Wow! It’s been a while since that image was front and center. While mainstream news is all about the weather, I have an anniversary to celebrate today. Seven years ago, Beautiful Disaster, my first novel, made its debut. It was an exciting time filled with great anticipation. I’d only taken up novel writing five years earlier, so I was pretty pleased: Penguin publishing my little work of Southern romantic fiction.
I was, and still am, absolutely crazy about the cover, created by cover artist extraordinaire, Richard Tuschman. There’s a lot of green in that cover—evocative of the setting, beautiful, and telling… so very telling. The green also perfectly depicted my working knowledge of being a published author. The highs, where you just sort of blink and pretend to know what you are doing, and the lows, which I was extremely unprepared to manage.
Publishers Weekly didn’t love my novel. It’s taken me about seven years to say that out loud, never mind type the words. It wasn’t scathing, but it was stunning—like an arrow between the eyes stunning. I had a new threshold for a “deer in headlights” effect. In that moment, I realized the book I’d nurtured, wrote and rewrote, was wide open to public opinion.
Admittedly, my naiveté remains a bit dumbfounding. It seems this possibility should occur to one before they publish a book. But it didn’t; I never imagined critical words. I never considered how badly they would sting. From there things actually got worse. A review not as high profile, but far more straight to the heart.
I’d sent a copy of Beautiful Disaster to my alma mater, the University of Georgia (the novel takes place in Athens and includes mentions of the UGA atmosphere). The university was quite lovely about the book and offered to host a signing at the campus bookstore. This was back in the day when bookstore signings were a thing for debut authors, and Penguin went to the trouble of setting up a nice little tour through the South.
In the meantime, the campus newspaper ran their review of Beautiful Disaster. And just like that, the word scathing now applied to my book. Apparently, the assigned staffer had a hardcore dislike for romantic fiction, and took great exception to the book’s Athens setting. In fact, he hated it so much, I think there was something about the the book being cause for the author to be blinded or have her fingers lanced for writing it. At this point, all book dreams felt shattered, and I wondered what I’d gotten myself into. More to the point, if I’d never taken up the notion of book writing… well, it certainly seemed I’d brought all this upon myself.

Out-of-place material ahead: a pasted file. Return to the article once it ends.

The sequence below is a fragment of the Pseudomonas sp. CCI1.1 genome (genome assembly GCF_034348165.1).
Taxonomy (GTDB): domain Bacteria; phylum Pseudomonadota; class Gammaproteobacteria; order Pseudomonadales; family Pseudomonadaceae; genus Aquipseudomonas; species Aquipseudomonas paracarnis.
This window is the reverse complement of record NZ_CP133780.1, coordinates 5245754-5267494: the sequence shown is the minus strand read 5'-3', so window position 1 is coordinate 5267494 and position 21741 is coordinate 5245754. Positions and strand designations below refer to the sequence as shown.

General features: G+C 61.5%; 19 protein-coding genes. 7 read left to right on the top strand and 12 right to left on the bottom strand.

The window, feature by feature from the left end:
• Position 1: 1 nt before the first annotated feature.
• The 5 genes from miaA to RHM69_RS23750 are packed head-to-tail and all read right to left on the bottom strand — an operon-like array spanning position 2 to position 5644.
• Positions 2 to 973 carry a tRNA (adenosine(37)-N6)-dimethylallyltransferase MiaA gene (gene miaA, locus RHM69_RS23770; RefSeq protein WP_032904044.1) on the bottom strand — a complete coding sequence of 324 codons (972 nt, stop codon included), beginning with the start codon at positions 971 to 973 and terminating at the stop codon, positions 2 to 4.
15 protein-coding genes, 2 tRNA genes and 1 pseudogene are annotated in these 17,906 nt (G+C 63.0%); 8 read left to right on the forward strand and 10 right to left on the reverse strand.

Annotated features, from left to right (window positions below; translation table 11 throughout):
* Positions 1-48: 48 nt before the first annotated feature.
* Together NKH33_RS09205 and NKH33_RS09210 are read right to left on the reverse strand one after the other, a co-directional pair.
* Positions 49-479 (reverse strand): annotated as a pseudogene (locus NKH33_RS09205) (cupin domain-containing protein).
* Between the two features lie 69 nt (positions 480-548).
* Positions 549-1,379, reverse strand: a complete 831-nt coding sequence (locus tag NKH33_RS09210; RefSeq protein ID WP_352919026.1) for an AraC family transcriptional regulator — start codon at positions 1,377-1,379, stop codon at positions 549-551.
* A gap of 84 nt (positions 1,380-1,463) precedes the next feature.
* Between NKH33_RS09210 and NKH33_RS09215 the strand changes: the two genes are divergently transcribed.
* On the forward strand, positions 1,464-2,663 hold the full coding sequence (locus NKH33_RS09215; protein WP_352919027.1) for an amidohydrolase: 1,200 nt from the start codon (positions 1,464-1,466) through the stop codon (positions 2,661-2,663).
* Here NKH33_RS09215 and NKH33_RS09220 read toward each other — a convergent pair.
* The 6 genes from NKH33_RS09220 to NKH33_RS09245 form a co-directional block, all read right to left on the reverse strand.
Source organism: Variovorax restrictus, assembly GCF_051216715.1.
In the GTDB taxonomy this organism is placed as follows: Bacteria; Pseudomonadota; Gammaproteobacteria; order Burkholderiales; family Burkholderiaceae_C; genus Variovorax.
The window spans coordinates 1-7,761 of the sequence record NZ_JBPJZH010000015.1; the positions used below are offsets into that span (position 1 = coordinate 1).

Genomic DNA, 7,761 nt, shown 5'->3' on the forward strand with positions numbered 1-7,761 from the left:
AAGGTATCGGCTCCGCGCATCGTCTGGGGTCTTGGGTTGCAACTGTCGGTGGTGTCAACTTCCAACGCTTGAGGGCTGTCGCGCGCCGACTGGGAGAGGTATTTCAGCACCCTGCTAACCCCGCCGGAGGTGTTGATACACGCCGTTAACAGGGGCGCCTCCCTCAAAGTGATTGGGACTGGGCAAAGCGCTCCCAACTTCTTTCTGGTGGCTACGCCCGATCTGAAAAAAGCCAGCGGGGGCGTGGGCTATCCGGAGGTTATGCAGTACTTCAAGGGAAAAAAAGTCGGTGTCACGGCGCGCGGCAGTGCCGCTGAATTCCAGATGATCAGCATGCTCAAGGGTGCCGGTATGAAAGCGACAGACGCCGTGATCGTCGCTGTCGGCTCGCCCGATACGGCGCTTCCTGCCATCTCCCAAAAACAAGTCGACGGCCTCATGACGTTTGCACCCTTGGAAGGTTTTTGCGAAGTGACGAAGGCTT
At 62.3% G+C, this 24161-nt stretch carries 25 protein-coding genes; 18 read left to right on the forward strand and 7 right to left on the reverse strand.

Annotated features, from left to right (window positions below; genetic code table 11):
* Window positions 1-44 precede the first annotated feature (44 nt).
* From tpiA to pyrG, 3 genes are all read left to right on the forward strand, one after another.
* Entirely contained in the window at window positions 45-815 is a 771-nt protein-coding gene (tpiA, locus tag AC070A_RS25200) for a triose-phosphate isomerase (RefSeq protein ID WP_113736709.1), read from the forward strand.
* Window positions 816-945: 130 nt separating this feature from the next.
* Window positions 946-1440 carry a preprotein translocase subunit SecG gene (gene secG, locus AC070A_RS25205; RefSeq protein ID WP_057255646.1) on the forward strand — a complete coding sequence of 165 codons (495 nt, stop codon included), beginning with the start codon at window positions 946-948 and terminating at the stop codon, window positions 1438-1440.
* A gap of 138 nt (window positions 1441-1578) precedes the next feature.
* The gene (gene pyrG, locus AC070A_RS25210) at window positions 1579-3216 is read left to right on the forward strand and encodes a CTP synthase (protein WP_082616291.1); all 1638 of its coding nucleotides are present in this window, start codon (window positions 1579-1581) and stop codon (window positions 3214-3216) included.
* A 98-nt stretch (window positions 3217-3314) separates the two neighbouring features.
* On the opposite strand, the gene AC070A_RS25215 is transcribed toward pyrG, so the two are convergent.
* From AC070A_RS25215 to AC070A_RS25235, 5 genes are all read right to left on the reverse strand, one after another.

Despite this newfound ring of hell, I persevered. While I imagined the throwing of rotten tomatoes, perhaps picketing, none of this came to fruition. Lesson two for debut authors—nobody cares as much as you will.
This is good and bad news. With an abrupt wakeup call, I slowly realized the fostering of a novel hardly stops with a final round of edits. An author has to care for their book much the same way one cares for a child. It’s an ongoing effort where bumps are to be anticipated, sometimes deep divots. You can’t control everything and, to a point, you will get out of it what you put into it.
After these two baptism-by-fire events a miraculous thing occurred. Readers did not agree with that dry PW review, nor did they see Beautiful Disaster through the eyes of one very sure of himself college newspaper reporter. As all this happened, I received my first email from a reader. Prepared for a tongue-lashing—too much sex, unfleshed out characters, high drama—I was amazed when she gushed, saying she’d found a “new favorite author.” A few people who came to book signings seemed to be fans of Mia and Flynn’s story as well. Of course, these aren’t the things writers dwell on; we’re far more susceptible to the negatives—at least this proved true for me.
Nearly seven books later, I still don’t read reviews, good or bad, unless absolutely necessary. Okay, I admit to wanting to frame the starred PW review for Unstrung, but I think it only demonstrates the subjectivity of writing and reviewing. Unstrung, in my opinion, is a far greater writing risk than Beautiful Disaster ever was. I suppose that also shows I’ve grown a little thicker skin in the past seven years—the willingness to write the story to which I’m drawn.
So whatever became of that debut novel about the enigmatic Flynn and the tenderhearted college girl, Mia—the book that seemed so terribly doomed? It went on to win multiple awards for Best First Book, and was a RITA finalist the next year. Of course, in January of 2011 I couldn’t have known any of this, and I had such a long way to go. Most days I still do. Happy Anniversary Beautiful Disaster, you lived up to your title, delivering a good dose of both.